My dad nearly failed Hallén's class, which could be one reason for his lifelong obsession with units. The other reason was that Dad was convinced that he could explain some of physics' deepest questions about the nature of matter by applying the electromagnetic theory he learned in Hallén's class. Dad explained the structure of the electron by modeling it as a circulating charge wave in a resonant cavity formed by general relativistic warping of space. In his notes, he wrote

To me it looks like all the puzzle is defined and ripe to be put together and the extension to other particles will not be difficult- only time consuming.Dad used these insights to come up with a relationship between the gravitational constant and the mass and charge of the electron. Here's his equation:

G = 6/π 10

^{-44}Z

_{0}c (e/m)

^{2}

where G = the gravitational constant (which defines the force that holds the universe together), Z

_{0}is the impedance of free space, c is the speed of light, and e and m are the charge and mass of the electron.

Here's a prettier version of that equation, made using Roger's Equation Editor from the following TeX code:

G = \frac{6}{\pi} 10^{-44} Z_0 c (\frac{e}{m})^2

(TeX is the most commonly used formatting language for mathematics.)

A derivation of this equation would easily have earned my dad a Nobel Prize, but without a derivation and explanation of the underlying physics, it was just numerology. If you plug in the numbers, Dad's equation is within 0.025% off of the consensus value for the gravitational constant, whose experimental uncertainty is about 0.01%. Dad understood that his equation was worthless without an explanation, so he spent endless hours studying Bessel equations and all sort of obscure mathematics. He was sure that somehow, somewhere, there existed a solution to Maxwell's equations combined with general relativity to explain the 6/π and confirm his resonant cavity. (He said the 10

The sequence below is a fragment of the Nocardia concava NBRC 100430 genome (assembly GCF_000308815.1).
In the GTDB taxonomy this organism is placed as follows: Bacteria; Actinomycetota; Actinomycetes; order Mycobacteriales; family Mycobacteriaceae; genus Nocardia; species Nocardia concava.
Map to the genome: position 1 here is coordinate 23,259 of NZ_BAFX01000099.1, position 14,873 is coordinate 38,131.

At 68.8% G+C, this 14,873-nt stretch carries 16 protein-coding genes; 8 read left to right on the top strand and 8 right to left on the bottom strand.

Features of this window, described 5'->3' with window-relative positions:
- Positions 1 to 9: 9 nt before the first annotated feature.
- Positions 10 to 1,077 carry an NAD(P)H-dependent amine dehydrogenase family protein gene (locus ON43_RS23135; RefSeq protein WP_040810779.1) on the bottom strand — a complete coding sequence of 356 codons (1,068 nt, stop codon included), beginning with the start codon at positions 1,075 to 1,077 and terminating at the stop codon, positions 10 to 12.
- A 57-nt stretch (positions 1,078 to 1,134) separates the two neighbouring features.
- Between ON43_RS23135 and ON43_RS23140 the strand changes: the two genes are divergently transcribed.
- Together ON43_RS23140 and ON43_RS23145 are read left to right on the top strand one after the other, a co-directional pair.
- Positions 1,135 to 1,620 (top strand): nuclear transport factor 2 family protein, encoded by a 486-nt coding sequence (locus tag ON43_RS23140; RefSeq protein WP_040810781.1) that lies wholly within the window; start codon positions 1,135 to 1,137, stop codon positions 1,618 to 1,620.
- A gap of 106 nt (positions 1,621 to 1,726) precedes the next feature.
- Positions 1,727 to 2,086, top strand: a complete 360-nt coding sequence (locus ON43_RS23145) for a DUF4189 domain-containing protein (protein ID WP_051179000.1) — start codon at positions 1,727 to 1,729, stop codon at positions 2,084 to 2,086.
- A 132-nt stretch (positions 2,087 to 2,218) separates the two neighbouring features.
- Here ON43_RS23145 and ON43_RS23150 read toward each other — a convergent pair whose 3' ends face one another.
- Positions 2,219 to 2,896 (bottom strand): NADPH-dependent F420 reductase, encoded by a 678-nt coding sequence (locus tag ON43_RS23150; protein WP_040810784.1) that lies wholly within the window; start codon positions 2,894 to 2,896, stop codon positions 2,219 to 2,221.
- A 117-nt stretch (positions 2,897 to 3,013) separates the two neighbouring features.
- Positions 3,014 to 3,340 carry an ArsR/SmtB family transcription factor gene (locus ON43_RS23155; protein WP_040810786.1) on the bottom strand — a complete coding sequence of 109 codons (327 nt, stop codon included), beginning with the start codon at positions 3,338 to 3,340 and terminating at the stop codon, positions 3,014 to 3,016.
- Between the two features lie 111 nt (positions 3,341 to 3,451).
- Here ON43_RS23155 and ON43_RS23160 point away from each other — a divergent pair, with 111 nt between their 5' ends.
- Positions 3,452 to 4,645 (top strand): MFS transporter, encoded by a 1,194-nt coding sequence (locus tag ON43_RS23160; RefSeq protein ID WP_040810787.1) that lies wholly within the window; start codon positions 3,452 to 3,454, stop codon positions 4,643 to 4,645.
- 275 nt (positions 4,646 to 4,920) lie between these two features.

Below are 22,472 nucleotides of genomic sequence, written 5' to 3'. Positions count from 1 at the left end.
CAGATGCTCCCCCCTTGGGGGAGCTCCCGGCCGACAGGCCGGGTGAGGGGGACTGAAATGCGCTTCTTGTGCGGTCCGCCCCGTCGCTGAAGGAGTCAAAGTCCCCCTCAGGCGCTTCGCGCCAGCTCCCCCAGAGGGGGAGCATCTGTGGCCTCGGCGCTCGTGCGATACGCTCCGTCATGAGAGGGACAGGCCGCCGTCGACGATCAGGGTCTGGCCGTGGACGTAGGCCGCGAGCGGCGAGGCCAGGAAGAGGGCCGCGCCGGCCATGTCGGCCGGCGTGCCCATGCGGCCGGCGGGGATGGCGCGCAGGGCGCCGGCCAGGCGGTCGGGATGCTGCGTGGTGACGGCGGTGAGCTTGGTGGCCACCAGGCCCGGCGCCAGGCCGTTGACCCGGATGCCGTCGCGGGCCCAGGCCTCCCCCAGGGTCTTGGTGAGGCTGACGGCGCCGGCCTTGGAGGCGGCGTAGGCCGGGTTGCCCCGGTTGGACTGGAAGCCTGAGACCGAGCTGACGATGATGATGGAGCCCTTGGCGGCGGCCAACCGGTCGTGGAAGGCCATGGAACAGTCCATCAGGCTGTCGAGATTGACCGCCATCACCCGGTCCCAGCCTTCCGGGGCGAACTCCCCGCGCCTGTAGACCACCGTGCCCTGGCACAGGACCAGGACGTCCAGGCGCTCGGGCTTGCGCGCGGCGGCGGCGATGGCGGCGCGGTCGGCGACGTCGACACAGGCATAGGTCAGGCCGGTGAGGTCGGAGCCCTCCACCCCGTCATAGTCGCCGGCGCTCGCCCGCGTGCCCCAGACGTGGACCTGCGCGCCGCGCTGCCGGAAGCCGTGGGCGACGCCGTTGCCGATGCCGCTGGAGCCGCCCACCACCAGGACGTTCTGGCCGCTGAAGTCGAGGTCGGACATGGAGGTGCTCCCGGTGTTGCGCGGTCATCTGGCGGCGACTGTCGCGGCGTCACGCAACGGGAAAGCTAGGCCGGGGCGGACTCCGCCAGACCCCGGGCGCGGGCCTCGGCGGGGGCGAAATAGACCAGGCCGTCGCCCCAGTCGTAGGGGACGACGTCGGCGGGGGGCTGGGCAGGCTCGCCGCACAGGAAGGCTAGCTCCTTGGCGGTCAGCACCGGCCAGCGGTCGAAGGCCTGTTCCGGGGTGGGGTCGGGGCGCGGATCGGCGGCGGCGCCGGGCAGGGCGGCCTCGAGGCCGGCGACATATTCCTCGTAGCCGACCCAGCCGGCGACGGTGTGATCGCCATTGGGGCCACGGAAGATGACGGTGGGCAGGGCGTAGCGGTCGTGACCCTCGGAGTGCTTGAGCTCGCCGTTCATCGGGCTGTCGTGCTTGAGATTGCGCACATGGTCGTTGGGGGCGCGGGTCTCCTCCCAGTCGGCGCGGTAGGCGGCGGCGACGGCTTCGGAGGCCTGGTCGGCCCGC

^{-44}was just using the right units- I never understood that!)

My dad was not alone in physics numerology. The fine structure constant, which is very close to 1/137, has attracted all sorts of numerological explanations. (Dick Lipton calls it a "miracle number") Arthur Eddington, one of the most famous physicists of his time, had an explanation for why the fine structure constant should be exactly 1/137 involving the number of protons in the universe. A more modern numerological result is that of James Gilson, whose suggested value for the fine structure constant is only 30 parts per trillion off.

While fundamental constant numerology has deservedly been on the fringes of science, new internet search technologies may soon change that. Last year, scientific publisher Springer introduced a beta service called LaTeX Search that allows researchers to search for LaTeX formatted equations in all of Springer's journals. (LaTex is a dialect of TeX most widely used for scientific publishing.) That's something you can't do with Google, or any other search engine. The ability to connect obscure mathematical discoveries from disparate fields of science could soon be facilitating new avenues of research, perhaps even new methodologies.

For example, I can search for a fragment of my dad's equation and get at least one result that seems relevant. I don't know of any meaningful discoveries that have been made so far with LaTeX search, but if my dad had been able to search all of the mathematical literature to connect his numerological result with a mathematical solution, perhaps he would have explained the gravitational constant and structure of the electron and would have won his Nobel Prize.

He would have been 83 today. Happy Birthday, Dad! We miss you.

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